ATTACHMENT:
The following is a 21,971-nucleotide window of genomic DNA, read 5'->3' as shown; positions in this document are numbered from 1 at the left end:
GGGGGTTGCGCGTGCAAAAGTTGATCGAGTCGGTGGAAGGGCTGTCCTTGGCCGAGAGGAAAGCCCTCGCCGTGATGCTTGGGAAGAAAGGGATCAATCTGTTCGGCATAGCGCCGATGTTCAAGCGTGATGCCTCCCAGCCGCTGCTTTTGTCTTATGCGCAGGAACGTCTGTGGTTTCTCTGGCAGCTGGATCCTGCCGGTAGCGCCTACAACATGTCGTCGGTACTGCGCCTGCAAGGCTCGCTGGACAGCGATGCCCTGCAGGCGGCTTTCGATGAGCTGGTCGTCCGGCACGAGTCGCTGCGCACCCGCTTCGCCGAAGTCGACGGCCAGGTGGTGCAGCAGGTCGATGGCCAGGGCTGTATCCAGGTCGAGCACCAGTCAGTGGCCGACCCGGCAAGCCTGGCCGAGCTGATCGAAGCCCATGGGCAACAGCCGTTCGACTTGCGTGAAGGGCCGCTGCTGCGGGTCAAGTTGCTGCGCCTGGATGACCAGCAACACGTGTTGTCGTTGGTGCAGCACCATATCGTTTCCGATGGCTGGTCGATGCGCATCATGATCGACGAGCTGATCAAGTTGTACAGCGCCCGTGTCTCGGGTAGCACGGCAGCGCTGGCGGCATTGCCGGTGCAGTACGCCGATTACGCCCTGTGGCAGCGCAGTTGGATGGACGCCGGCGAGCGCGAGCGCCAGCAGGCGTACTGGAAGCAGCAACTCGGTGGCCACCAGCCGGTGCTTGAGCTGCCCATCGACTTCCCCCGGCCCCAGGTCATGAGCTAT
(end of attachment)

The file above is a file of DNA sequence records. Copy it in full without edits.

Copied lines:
The following is a 21,971-nucleotide window of genomic DNA, read 5'->3' as shown; positions in this document are numbered from 1 at the left end:
GGGGGTTGCGCGTGCAAAAGTTGATCGAGTCGGTGGAAGGGCTGTCCTTGGCCGAGAGGAAAGCCCTCGCCGTGATGCTTGGGAAGAAAGGGATCAATCTGTTCGGCATAGCGCCGATGTTCAAGCGTGATGCCTCCCAGCCGCTGCTTTTGTCTTATGCGCAGGAACGTCTGTGGTTTCTCTGGCAGCTGGATCCTGCCGGTAGCGCCTACAACATGTCGTCGGTACTGCGCCTGCAAGGCTCGCTGGACAGCGATGCCCTGCAGGCGGCTTTCGATGAGCTGGTCGTCCGGCACGAGTCGCTGCGCACCCGCTTCGCCGAAGTCGACGGCCAGGTGGTGCAGCAGGTCGATGGCCAGGGCTGTATCCAGGTCGAGCACCAGTCAGTGGCCGACCCGGCAAGCCTGGCCGAGCTGATCGAAGCCCATGGGCAACAGCCGTTCGACTTGCGTGAAGGGCCGCTGCTGCGGGTCAAGTTGCTGCGCCTGGATGACCAGCAACACGTGTTGTCGTTGGTGCAGCACCATATCGTTTCCGATGGCTGGTCGATGCGCATCATGATCGACGAGCTGATCAAGTTGTACAGCGCCCGTGTCTCGGGTAGCACGGCAGCGCTGGCGGCATTGCCGGTGCAGTACGCCGATTACGCCCTGTGGCAGCGCAGTTGGATGGACGCCGGCGAGCGCGAGCGCCAGCAGGCGTACTGGAAGCAGCAACTCGGTGGCCACCAGCCGGTGCTTGAGCTGCCCATCGACTTCCCCCGGCCCCAGGTCATGAGCTAT